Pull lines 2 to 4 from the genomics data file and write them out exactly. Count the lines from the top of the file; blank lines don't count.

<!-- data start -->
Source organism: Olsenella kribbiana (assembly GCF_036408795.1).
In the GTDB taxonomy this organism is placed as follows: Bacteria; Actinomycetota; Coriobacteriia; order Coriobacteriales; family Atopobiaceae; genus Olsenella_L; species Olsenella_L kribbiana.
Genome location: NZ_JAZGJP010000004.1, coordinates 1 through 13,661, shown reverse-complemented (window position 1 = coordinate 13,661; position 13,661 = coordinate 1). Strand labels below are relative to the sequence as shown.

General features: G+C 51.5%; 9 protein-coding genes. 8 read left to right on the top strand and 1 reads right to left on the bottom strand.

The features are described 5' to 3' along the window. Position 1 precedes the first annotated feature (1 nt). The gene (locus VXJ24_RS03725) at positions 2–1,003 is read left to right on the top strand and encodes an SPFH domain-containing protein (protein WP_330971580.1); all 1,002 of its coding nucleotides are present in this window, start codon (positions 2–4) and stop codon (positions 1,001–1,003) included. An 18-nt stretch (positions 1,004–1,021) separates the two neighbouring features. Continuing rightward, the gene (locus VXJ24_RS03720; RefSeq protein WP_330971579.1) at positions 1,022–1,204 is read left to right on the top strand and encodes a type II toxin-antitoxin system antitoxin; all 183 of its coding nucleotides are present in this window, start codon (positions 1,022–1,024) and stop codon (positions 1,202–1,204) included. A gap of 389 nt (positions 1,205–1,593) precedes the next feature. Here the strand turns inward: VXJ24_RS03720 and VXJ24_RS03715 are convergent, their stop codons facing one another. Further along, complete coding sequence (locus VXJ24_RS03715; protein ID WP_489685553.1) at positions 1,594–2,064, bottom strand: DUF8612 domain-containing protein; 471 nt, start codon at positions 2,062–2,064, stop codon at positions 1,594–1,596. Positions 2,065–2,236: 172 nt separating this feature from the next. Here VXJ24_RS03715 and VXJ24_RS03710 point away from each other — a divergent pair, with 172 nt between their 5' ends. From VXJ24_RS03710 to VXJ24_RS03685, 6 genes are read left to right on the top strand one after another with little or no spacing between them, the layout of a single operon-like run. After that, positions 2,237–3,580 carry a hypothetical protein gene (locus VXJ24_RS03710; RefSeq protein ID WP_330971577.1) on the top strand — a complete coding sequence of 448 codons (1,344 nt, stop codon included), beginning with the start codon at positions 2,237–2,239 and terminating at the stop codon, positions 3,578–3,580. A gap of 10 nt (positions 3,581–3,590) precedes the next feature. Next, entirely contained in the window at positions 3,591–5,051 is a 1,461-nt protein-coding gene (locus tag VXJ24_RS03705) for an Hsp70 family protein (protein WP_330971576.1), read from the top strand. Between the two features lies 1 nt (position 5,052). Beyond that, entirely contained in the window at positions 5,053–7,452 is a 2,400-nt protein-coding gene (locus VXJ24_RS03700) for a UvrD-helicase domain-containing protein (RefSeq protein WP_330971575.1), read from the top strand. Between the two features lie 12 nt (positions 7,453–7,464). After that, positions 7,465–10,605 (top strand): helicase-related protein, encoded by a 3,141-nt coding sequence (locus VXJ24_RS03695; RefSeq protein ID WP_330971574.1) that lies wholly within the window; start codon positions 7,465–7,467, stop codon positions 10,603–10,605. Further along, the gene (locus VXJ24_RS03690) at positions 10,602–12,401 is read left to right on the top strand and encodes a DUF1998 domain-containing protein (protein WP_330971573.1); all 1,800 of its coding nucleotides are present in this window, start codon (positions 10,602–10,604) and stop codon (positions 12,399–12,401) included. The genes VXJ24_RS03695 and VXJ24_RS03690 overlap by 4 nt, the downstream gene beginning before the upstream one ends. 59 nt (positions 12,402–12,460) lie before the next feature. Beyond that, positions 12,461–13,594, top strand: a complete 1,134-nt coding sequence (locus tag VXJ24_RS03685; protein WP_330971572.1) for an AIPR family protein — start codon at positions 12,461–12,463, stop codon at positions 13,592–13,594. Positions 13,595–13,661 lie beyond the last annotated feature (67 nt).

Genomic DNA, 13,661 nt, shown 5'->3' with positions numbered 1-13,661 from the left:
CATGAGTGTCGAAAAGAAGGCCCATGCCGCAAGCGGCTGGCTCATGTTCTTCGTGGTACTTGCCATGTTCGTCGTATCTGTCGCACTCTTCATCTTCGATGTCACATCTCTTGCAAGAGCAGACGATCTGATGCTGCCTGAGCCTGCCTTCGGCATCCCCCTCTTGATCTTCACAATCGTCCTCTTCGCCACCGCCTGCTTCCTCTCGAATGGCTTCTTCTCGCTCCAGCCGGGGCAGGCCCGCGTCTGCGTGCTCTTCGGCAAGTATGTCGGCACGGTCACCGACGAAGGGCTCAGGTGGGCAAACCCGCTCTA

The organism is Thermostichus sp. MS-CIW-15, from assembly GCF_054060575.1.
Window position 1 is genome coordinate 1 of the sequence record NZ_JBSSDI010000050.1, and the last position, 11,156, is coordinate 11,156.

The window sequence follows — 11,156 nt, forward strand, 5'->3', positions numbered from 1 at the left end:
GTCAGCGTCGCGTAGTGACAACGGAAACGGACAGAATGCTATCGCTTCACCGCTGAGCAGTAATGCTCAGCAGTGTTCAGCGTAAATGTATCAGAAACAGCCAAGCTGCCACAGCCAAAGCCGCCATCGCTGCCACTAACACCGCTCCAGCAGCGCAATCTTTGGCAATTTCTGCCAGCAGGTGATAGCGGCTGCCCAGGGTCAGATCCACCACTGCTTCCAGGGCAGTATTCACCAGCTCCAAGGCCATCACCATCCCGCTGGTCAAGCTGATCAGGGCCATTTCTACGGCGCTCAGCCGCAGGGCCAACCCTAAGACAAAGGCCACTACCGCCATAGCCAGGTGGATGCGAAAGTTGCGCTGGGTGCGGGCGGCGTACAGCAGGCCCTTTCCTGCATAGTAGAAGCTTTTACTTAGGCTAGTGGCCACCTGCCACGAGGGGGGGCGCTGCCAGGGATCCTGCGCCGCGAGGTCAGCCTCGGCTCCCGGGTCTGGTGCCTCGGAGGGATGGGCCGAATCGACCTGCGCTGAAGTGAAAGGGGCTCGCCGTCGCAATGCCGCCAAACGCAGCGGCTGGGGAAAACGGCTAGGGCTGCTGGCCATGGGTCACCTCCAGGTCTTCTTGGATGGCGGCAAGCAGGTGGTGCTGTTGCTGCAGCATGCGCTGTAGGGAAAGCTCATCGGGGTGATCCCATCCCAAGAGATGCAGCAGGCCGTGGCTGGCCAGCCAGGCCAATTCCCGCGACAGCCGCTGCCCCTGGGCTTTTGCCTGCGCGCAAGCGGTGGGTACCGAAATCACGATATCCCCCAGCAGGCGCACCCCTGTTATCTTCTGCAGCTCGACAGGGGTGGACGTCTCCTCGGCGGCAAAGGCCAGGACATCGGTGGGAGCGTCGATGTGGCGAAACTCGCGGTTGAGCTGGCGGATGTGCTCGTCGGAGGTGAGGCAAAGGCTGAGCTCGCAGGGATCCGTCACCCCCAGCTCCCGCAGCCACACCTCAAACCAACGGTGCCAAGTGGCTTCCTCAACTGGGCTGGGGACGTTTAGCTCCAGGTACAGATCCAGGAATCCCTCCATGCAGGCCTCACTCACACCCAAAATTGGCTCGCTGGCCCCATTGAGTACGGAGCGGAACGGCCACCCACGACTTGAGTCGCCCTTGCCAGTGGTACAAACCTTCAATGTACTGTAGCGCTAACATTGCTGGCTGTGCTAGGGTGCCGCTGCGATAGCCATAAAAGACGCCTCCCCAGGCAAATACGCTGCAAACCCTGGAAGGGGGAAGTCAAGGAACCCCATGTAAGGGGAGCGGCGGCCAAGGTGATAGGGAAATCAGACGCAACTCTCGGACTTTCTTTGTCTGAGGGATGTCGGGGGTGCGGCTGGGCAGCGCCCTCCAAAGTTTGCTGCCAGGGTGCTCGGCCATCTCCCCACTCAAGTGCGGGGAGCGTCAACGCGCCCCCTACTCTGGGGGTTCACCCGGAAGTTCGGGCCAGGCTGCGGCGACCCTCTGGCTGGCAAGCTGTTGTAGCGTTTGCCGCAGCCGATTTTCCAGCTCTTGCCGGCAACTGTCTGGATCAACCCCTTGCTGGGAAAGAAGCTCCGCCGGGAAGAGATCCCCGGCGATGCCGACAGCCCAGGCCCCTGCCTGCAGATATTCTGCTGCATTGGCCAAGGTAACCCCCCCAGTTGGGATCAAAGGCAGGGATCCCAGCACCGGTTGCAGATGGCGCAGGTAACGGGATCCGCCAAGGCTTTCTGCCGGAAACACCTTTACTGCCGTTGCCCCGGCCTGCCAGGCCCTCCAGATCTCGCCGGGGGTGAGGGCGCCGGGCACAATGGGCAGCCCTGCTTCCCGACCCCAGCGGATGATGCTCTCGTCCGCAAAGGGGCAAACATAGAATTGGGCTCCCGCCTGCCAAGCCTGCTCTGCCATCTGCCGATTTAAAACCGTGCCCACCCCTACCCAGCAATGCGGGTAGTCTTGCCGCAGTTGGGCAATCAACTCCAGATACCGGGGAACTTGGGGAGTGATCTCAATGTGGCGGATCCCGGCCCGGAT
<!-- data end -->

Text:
In the GTDB taxonomy this organism is placed as follows: Bacteria; Actinomycetota; Coriobacteriia; order Coriobacteriales; family Atopobiaceae; genus Olsenella_L; species Olsenella_L kribbiana.
Genome location: NZ_JAZGJP010000004.1, coordinates 1 through 13,661, shown reverse-complemented (window position 1 = coordinate 13,661; position 13,661 = coordinate 1). Strand labels below are relative to the sequence as shown.

General features: G+C 51.5%; 9 protein-coding genes. 8 read left to right on the top strand and 1 reads right to left on the bottom strand.